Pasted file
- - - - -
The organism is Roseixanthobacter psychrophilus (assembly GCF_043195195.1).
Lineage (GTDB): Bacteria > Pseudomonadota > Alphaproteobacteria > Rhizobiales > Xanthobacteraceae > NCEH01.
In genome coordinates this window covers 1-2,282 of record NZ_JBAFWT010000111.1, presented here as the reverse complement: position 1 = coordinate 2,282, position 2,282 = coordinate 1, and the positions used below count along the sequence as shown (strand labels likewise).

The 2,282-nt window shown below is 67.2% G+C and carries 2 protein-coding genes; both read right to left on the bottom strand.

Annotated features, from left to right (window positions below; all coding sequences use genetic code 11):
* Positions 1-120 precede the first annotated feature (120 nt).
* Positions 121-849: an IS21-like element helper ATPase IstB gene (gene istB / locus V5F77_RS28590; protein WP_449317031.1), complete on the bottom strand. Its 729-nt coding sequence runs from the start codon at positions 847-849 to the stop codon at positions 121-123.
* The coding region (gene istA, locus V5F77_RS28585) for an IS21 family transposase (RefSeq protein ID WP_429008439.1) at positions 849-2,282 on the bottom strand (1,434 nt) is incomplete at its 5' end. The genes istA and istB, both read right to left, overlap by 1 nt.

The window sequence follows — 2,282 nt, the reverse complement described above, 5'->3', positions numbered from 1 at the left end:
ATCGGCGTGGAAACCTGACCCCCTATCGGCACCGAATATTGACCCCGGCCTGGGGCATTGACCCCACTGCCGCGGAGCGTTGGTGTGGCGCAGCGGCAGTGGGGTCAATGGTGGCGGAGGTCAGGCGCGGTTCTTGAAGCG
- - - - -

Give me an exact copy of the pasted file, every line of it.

The organism is Roseixanthobacter psychrophilus (assembly GCF_043195195.1).
Lineage (GTDB): Bacteria > Pseudomonadota > Alphaproteobacteria > Rhizobiales > Xanthobacteraceae > NCEH01.
In genome coordinates this window covers 1-2,282 of record NZ_JBAFWT010000111.1, presented here as the reverse complement: position 1 = coordinate 2,282, position 2,282 = coordinate 1, and the positions used below count along the sequence as shown (strand labels likewise).

The 2,282-nt window shown below is 67.2% G+C and carries 2 protein-coding genes; both read right to left on the bottom strand.

Annotated features, from left to right (window positions below; all coding sequences use genetic code 11):
* Positions 1-120 precede the first annotated feature (120 nt).
* Positions 121-849: an IS21-like element helper ATPase IstB gene (gene istB / locus V5F77_RS28590; protein WP_449317031.1), complete on the bottom strand. Its 729-nt coding sequence runs from the start codon at positions 847-849 to the stop codon at positions 121-123.
* The coding region (gene istA, locus V5F77_RS28585) for an IS21 family transposase (RefSeq protein ID WP_429008439.1) at positions 849-2,282 on the bottom strand (1,434 nt) is incomplete at its 5' end. The genes istA and istB, both read right to left, overlap by 1 nt.

The window sequence follows — 2,282 nt, the reverse complement described above, 5'->3', positions numbered from 1 at the left end:
ATCGGCGTGGAAACCTGACCCCCTATCGGCACCGAATATTGACCCCGGCCTGGGGCATTGACCCCACTGCCGCGGAGCGTTGGTGTGGCGCAGCGGCAGTGGGGTCAATGGTGGCGGAGGTCAGGCGCGGTTCTTGAAGCG